Fire prevention during hot work
Steve Hedrick, David Hisey, John Petkovsek
This document addresses provisions to prevent loss of life and property from fire or explosions as a result of hot work and provides guidance for property owners and managers, supervisors, employees, and contractors who manage, supervise, and perform hot work. It does not address the health effects of working in high-temperature environments.
Welding electrical hazards: an update
David A. S. Hisey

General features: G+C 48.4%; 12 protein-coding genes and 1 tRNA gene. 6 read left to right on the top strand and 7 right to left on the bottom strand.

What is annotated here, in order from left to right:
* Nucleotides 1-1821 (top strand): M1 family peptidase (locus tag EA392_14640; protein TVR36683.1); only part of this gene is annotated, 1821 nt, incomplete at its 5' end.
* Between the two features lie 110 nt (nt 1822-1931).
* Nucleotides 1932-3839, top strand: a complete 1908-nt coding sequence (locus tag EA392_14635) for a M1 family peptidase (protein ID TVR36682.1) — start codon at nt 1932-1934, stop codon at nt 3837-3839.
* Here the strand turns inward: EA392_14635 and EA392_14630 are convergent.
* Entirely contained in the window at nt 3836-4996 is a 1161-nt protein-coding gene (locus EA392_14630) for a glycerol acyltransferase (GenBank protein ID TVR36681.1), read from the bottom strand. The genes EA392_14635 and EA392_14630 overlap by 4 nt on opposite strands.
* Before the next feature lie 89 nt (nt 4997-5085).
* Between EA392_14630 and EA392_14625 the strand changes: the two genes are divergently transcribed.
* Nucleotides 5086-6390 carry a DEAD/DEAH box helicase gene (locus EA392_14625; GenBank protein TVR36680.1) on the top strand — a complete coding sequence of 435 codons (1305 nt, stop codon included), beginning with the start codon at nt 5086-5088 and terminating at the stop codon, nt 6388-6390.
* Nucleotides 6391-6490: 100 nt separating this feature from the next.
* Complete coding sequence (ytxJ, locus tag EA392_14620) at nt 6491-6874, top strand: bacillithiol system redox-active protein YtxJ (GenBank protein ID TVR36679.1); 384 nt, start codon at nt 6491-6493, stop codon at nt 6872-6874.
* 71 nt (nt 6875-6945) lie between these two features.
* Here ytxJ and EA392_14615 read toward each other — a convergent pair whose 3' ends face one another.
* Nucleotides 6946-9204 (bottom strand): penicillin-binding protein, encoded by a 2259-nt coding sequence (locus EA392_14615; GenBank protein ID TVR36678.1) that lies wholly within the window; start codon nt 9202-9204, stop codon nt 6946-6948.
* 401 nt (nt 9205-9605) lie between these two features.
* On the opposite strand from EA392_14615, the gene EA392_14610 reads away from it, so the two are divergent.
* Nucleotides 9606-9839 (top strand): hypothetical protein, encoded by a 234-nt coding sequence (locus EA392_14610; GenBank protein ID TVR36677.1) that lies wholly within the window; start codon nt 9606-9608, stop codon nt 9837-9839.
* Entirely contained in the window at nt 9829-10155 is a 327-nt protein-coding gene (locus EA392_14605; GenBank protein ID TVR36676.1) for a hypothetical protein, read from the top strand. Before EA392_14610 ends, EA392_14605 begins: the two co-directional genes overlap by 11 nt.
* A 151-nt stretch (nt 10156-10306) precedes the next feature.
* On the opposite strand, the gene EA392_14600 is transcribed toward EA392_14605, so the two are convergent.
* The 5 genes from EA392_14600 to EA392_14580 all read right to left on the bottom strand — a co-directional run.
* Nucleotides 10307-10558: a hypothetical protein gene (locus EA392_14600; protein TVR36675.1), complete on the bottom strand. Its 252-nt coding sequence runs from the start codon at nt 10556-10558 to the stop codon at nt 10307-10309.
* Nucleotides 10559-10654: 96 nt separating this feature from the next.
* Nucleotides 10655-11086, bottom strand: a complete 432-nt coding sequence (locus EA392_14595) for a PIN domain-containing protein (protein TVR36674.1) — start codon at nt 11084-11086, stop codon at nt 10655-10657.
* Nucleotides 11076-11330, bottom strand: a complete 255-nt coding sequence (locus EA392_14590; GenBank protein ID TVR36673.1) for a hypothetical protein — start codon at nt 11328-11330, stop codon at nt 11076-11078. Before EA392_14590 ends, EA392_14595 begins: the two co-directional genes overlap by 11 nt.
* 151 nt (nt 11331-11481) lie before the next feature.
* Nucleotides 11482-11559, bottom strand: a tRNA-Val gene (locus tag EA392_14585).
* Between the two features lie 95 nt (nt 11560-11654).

Equipment damage from stray welding current and electrical shocks to welders (personnel welding) at a mine in northern Canada led to considerable investigative work which has shown that the potential is high for serious injury, death, major equipment damage, and fire. Root cause analysis of incidents established the common failure parameter as, or equivalent to, a terminal fault to earth ground on the welding power source. This was described in the first paper on this subject. Further incident investigation found that equipment damage and work stoppages cost industry millions of dollars in repair and lost production costs. Documentation of fatalities from around the world has proven that even though welding voltages are normally well below the 100 V maximum established by mining regulators to be a “safe voltage”, welders continue to die due to contact of the welding electrode with their body. Additionally, in at least one documented case in Canada, a welder died from electrocution due to an electrical system fault created by the welder’s own stray welding current. Much of the work represented in this paper comes from the authors’ own experience augmented by supporting research of others. This paper looks at the electrical hazards of welding including high frequency/radio frequency, stray welding current, and electrical shock occupational injuries and fatalities from the welding electrode circuit. It considers the equipment damage and loss of life through stray welding current and considers industry, regulatory, and employer response in preventing these occurrencesRead more !